In a world of cuts, closing organisations and a seemingly endless stream of bad news it must be tempting for services to exclusively focus on what seems like the basics – the supply of services by practitioners to service users. Training and workforce development may look like unaffordable luxuries at times like these. Adfam believe, however, that workforce development can play a role in improving service provision in a time of cuts – because a competent, supported and motivated workforce is always going to be more effective than one that lacks competency, support or motivation. Service users get better support, and money and time is saved in the long run by more efficient practice.
So what does the workforce need? They need to feel valued, support and trained.
The Skills Hub is a resource developed by the Skills Consortium – a sector-led alliance of organisations - to bring together the ideas and resources of the drug and alcohol treatment sectors to maximise the effectiveness of the workforce. It is a one-stop shop for practitioners. It’s a free online resource relevant to anyone working in the field and is structured according to the Skills Framework developed by the Skills Consortium and the NTA, which maps interventions to every stage of the treatment journey, and contains manuals, guidance, competencies and much more for each intervention and for cross-cutting issues.
The great advantage of the Skills Hub is that its content is to a certain extent user-generated. It is by the workforce for the workforce – if practitioners feel there are crucial resources missing they can submit them to the Skills Hub. This results in a pool of knowledge that draws from the expertise of the workforce it helps – a virtuous circle where the more the Skills Hub is used the better it becomes.
Volunteers are an essential part of the workforce, and Adfam believe that properly nurtured volunteers can work with service users and families to provide vital support. Adfam is running a project to develop a toolkit for volunteers which will provide background information on the law, how benefits are affected by volunteering, as well as case studies and real life stories. It will be aimed at those already volunteering in or out of the sector (whether service-users, ex-service-users of family members) as well as prospective volunteers. There will also be a section for volunteer managers. The toolkit will be released at the end of the year.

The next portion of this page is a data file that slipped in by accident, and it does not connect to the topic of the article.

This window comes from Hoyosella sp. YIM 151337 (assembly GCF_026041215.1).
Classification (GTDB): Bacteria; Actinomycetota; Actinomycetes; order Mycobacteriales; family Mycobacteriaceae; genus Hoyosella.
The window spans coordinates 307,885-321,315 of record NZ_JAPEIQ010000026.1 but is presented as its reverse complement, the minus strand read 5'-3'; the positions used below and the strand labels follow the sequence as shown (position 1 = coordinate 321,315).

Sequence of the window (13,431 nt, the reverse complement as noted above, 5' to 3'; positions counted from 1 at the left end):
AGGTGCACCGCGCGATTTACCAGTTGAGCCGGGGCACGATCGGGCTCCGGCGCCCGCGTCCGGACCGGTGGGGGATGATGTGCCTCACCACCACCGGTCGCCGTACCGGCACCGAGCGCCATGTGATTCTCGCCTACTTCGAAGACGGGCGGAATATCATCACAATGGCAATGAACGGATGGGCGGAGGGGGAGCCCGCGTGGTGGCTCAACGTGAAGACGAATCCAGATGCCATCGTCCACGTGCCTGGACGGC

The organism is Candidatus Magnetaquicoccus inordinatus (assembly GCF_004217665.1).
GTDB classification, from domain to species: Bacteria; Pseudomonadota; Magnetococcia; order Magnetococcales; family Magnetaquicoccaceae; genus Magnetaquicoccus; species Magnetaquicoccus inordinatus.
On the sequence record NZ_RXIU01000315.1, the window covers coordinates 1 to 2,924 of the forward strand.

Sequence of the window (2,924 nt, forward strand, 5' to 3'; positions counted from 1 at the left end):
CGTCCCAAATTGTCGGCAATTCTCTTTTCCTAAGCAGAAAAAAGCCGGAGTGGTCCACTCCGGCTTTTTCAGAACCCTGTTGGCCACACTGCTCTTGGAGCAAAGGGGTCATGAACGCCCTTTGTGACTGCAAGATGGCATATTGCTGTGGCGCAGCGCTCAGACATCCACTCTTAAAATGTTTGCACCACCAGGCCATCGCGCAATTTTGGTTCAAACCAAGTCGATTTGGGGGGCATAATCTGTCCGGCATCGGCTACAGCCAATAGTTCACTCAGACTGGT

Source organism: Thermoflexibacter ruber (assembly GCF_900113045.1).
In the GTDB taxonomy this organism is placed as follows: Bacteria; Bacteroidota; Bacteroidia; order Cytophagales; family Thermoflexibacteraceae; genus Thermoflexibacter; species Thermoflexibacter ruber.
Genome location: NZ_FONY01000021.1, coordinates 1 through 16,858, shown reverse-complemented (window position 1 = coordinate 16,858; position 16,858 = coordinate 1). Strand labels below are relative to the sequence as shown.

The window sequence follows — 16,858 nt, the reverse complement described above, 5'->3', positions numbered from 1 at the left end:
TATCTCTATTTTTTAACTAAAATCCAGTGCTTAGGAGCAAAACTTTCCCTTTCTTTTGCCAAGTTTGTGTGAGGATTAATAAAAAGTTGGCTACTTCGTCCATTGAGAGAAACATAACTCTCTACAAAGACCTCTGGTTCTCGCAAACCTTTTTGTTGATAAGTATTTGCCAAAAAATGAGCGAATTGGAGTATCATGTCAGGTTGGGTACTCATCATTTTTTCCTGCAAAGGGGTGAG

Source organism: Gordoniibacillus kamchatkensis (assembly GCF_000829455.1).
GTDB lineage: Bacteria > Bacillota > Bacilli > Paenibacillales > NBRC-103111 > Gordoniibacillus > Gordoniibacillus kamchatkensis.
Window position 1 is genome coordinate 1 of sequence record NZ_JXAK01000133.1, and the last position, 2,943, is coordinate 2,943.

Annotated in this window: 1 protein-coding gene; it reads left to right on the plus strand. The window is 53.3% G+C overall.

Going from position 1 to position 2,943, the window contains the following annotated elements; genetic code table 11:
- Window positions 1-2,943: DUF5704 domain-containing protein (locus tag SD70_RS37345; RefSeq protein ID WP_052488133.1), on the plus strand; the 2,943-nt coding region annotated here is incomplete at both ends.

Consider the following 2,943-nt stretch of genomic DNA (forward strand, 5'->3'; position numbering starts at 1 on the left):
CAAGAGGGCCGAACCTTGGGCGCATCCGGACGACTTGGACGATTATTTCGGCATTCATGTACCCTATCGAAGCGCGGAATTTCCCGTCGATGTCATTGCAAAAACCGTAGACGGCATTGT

As part of this project Adfam consulted people currently volunteering (or volunteer managing) in the sector. Initial findings suggest that volunteers who receive adequate training and effective on-going support and who are valued and feel like an essential part of the team are well placed to play an active role in the organisation they work in. Volunteering can provide the vital experience that ex-service-users need to progress on to paid work. Attendees at the focus group also reported that having something worthwhile to do plays an important role in their recovery. Others volunteer in the same service they had been a service-user and noted that perhaps understandably this brought its own set of challenges and benefits.
Adfam itself is running a range of training courses that will develop the skills of your workforce and increase the efficiency of their practice. Open courses are being run from now until March 2012 for practitioners covering areas of practice including: working with grandparents; working with families involved with the criminal justice system; working with families affected by substance related bereavement; and working with other drug and alcohol practitioners. These courses are all one-day and cost £130 which includes lunch and refreshments. They are being run in Manchester, Leeds, Birmingham and London.
Adfam can also provide in-house training for organisations which want to commission training for 10-20 people. The prices are based on a sliding scale of income which aims to ensure that smaller groups can access the training. To book a course or find out more information on the training please email our training coordinator or ring on 020 7553 7640.
When useful resources (such as the Skills Hub), professional recognition and support for practitioners (including volunteers), and effective training combine they produce a workforce more likely to be effective, dedicated and happy. The workforce delivers service-outcomes – practitioners therefore need and deserve a level of support that allows them to improve the lives and increase happiness for some of society’s most vulnerable people.